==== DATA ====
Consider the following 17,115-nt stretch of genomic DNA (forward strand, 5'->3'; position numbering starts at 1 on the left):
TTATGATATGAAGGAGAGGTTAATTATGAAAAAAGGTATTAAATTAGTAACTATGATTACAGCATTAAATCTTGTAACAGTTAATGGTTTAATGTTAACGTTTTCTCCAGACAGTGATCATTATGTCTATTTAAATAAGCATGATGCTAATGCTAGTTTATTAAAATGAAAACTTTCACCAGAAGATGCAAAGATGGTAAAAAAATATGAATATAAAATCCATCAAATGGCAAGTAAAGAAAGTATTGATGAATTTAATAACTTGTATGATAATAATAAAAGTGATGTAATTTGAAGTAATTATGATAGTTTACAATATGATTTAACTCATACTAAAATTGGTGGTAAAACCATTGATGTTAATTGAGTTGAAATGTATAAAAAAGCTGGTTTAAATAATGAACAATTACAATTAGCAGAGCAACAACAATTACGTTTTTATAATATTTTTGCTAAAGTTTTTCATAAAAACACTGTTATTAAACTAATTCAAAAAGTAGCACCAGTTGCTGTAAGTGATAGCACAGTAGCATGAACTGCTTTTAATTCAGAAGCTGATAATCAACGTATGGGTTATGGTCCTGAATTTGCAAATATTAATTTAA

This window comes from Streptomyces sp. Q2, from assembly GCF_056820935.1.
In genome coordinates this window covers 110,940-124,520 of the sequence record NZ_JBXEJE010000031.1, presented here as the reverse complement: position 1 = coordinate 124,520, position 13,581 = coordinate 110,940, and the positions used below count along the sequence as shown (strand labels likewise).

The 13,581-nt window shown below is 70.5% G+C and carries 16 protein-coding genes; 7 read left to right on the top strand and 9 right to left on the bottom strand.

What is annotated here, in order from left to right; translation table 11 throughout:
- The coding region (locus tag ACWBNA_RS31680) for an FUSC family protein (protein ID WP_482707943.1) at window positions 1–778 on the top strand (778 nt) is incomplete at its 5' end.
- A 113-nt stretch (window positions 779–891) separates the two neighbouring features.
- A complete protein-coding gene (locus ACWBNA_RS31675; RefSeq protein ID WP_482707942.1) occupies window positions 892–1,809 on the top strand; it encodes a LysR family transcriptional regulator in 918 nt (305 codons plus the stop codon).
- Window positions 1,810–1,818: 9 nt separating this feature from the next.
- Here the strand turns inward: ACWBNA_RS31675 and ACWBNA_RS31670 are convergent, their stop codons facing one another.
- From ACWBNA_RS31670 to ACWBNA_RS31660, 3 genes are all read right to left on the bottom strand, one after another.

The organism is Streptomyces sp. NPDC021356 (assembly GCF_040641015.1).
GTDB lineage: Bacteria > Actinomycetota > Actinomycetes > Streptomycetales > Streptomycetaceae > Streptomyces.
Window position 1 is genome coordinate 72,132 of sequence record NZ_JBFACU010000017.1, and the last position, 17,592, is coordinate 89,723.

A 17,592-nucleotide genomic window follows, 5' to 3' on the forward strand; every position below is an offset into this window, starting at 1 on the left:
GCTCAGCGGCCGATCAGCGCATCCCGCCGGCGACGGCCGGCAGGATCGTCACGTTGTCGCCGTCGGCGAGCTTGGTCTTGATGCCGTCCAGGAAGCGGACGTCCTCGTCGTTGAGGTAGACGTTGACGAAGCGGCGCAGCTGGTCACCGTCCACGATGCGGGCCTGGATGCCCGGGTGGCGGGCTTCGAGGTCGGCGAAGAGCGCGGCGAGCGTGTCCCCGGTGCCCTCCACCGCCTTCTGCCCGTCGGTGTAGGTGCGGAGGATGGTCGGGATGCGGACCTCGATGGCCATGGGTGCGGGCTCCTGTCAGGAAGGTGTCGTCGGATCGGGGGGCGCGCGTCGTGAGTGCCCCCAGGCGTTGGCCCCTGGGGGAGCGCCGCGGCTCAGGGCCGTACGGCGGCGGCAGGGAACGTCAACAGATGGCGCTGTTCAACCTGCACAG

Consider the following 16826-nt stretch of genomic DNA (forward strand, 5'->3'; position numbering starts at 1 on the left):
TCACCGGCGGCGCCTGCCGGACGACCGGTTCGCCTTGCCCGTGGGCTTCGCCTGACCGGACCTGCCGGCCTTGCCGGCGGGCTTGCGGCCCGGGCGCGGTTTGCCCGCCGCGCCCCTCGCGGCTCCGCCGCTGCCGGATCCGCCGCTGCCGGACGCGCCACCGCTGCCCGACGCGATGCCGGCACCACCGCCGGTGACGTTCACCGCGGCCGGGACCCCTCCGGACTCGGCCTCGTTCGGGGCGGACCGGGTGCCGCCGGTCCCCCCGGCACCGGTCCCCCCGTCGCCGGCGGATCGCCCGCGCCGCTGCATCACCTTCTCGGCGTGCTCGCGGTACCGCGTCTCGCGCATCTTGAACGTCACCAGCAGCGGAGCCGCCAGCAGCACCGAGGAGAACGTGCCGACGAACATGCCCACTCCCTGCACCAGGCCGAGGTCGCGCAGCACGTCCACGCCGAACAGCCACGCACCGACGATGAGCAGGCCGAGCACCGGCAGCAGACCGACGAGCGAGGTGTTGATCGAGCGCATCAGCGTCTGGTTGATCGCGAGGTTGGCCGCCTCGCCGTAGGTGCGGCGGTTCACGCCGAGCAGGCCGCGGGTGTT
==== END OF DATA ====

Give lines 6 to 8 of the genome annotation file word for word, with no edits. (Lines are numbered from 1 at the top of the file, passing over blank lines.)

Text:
What is annotated here, in order from left to right; translation table 11 throughout:
- The coding region (locus tag ACWBNA_RS31680) for an FUSC family protein (protein ID WP_482707943.1) at window positions 1–778 on the top strand (778 nt) is incomplete at its 5' end.
- A 113-nt stretch (window positions 779–891) separates the two neighbouring features.